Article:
Professional wrestling, once thought to be a kind of performance art combining athletics with theatrics, is a real sport, a bullet-proof CSIRO report has confirmed.
Sydney wrestler Ben Hurt said he was surprised by the report’s findings, but only because he hadn’t realised people thought what he did for a living was fake.
“This sure helps explain a few things,” he said. “I nearly ended it all after the crowd cheered for my then-best friend when he beat me half to death with a chair and then announced he was sleeping with my wife.”
Local wrestler Big Potato agreed that the assumptions behind the report were the most surprising thing about it.
“I can’t believe people thought wrestling had predetermined outcomes like boxing,” he said. “Hopefully this will bring in more crowds so some of us, like The Undertaker, The Repo Man and Doink the Clown won’t have to work second jobs to make ends meet.”
There is now a push to have professional wrestling in the Tokyo 2020 Olympic Games.
The famous smiling face in Sydney’s Luna Park is set to go under the knife this month in a bid to fit in better with the unnatural look favoured by the majority of local residents aged 20 or over. Showing signs of being in its 81st year, the harbour-side icon has been under mounting pressure to receive the standard combination of Botox, fillers and collagen.
“If this is the face that welcomes people to Sydney’s exclusive harbour, it needs to look as #blessed as its residents,” one Milsons Point local said. “Thank goodness it’s no longer going to look so old and haggered, or we would’ve had to ship it out to Parramatta with all the other undesirables, like the Powerhouse Museum.”
A Luna Park spokesperson agreed something had to be done.
“While the current face has nailed that perma-surprised, raised eyebrow look we all love, it’s simply not beautiful enough to be smiling so joyously,” she said. “This gives dangerous and unrealistic expectations of happiness to all the ugly-faced children who visit our park.”
In related news, Sydney Tower is scheduled to undergo a lengthening procedure to increase it to a more impressive size.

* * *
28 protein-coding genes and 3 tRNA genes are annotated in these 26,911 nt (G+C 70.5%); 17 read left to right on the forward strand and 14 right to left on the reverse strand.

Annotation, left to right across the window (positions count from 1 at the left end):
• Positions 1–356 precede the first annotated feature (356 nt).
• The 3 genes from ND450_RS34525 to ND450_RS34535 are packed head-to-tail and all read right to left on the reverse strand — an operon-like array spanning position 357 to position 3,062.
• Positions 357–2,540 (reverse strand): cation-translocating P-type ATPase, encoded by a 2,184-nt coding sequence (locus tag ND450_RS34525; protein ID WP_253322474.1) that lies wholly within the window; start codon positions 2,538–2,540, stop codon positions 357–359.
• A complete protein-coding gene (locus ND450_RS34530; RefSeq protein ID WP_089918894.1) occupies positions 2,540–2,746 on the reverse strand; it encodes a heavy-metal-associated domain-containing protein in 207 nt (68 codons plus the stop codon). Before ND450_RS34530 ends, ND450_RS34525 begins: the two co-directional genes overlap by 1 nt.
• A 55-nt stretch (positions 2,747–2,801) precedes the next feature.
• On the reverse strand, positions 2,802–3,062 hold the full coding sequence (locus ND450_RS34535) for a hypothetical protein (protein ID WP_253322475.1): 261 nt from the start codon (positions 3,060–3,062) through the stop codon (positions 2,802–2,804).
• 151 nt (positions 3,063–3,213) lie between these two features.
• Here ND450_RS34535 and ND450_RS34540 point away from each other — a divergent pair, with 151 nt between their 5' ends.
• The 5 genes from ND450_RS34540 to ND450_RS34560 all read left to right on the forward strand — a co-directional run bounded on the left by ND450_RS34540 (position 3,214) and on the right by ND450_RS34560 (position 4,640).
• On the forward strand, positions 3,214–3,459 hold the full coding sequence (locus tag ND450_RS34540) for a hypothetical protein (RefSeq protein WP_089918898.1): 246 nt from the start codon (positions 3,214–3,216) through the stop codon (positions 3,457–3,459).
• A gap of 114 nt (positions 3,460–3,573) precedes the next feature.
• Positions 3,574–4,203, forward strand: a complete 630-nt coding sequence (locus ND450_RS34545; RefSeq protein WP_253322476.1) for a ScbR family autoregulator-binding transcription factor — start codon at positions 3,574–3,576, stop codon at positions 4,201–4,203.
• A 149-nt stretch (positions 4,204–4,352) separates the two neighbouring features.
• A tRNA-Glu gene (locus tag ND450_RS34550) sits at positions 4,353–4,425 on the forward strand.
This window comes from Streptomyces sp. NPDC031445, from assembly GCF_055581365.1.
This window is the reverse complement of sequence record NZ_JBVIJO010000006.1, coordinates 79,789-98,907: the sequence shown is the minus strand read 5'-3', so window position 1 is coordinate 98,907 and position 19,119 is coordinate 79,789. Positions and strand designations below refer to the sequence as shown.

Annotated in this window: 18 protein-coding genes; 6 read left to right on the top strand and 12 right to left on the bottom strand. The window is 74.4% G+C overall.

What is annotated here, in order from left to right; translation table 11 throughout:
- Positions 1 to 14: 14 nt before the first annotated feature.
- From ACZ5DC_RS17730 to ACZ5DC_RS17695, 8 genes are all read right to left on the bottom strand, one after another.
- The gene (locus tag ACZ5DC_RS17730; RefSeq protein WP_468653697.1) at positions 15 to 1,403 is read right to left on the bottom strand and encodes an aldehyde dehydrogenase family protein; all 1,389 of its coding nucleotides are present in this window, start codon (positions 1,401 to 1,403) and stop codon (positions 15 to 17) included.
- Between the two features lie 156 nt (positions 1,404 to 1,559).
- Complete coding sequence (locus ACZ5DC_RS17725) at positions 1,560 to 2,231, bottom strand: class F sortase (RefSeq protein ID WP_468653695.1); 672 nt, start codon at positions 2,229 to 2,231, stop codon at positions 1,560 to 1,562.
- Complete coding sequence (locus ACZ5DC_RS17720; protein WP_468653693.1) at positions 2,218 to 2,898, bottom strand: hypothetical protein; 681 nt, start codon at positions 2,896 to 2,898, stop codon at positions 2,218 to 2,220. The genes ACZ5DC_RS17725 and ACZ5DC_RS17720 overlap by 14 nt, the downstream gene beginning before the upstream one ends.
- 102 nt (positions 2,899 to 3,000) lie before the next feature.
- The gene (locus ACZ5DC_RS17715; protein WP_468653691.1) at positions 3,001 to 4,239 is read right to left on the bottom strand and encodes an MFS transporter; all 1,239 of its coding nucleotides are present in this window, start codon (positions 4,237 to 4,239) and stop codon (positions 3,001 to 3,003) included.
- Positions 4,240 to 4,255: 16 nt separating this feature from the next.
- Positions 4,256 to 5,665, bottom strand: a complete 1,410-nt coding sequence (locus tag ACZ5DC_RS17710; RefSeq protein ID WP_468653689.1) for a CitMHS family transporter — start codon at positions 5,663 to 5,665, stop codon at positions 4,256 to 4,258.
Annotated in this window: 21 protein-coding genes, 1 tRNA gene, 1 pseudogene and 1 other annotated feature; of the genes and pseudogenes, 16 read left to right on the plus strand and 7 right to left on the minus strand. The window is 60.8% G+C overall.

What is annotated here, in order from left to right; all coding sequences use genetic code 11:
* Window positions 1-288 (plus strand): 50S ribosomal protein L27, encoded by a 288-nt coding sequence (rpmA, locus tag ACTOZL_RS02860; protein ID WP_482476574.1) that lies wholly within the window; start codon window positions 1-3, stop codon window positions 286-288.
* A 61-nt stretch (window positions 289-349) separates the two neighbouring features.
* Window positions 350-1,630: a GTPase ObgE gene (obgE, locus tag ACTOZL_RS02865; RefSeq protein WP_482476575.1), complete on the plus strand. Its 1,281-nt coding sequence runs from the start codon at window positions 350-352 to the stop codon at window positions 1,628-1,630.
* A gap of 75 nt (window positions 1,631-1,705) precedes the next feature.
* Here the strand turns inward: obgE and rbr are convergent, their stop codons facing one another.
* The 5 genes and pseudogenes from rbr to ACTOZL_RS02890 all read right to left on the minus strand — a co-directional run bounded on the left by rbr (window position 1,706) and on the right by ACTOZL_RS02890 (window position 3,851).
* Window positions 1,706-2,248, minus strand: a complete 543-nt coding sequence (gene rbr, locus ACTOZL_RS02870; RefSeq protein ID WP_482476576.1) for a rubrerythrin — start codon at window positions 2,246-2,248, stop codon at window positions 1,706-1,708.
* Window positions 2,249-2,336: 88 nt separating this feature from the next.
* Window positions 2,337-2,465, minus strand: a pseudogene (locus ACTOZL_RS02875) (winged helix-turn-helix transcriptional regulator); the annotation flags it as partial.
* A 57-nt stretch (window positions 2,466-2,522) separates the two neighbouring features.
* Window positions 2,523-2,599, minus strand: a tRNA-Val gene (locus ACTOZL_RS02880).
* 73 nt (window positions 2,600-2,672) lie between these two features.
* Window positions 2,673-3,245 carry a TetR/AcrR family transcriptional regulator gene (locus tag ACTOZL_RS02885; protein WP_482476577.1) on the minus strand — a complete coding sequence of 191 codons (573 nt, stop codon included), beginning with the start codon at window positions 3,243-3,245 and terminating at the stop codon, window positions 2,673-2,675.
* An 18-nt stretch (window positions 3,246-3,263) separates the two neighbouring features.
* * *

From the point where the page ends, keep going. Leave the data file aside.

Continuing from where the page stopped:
A Sydney man has revealed he didn’t really care what answers people gave to his question enquiring where a good Mexican-Italian-fusion-yum-cha-street-food truck is in Paris, and in fact was only asking the question so everyone knew he was in France and that he enjoys fancy cuisine that likely doesn’t even exist yet.
“I had to do it because my check-in at the Qantas Club Lounge didn’t get the attention it deserved,” said the 18-year-old stay-at-home son. “I even took a picture of my business class ticket poking out of my passport, with a slightly out of focus Champagne glass in the background and tagged it #BLESSED. People should be going out of their way to validate my existence.”
The man told The Sydney Sentinel that using his parents’ money to invest in himself is a “huge accomplishment” and that he should be praised for sitting on a plane for a long time as that’s “something poor people can’t afford to do, and if they could they would just buy drugs, but not the good ones I buy”.
He decided to come out and admit his attention-seeking post in order to seek more attention by featuring in the news.
An undercover network of city dwellers has been caught flogging produce at some of Sydney’s most prestigious farmers’ markets, a special Sydney Sentinel investigation can reveal.
Market-goers became suspicious when one stall owner accidentally used plastic instead of paper bags and an “organic” baker was caught painting a hashtag over the “sun” in Sunblest to create Instagram’s must-have bakery accessory #blest.
Speaking exclusively to Sydney Sentinel, one stallholder, who declined to give his name or any identifying details other than the fact that he’s “a third-generation Mascot man”, admitted to being a non-farmer, but said it didn’t make the market circuit any easier.
“I have to get up really early to gather the finest produce from my local Woolies express,” he said. “I get the kids to kick the apples around in the backyard for a bit before we sell it, as a lot of those inner-city folks prefer a rustic look, then we all sit around the kitchen table to pick off the stickers together. It’s a real family business.”
Another stallholder, who lives in a studio apartment in Darlinghurst and claimed to have been posing as a carrot farmer from Orange for so long he sometimes forgot that he wasn’t, said he was surprised to have finally been caught, considering how underground (pun probably not intended) his business was.
“So long as you strike the right balance of rustic and sanitised – you know, maybe using some wooden crates as part of your display but making sure there’s no sign of any actual dirt – no one asks too many questions. The ‘farmer’ in markets is really just a meaningless brand buzzword anyway, like ‘fair’ in trade.”
Real growers are furious about the allegations, claiming it’s hard enough for a farmer to get a wife without all these hipsters blowing in.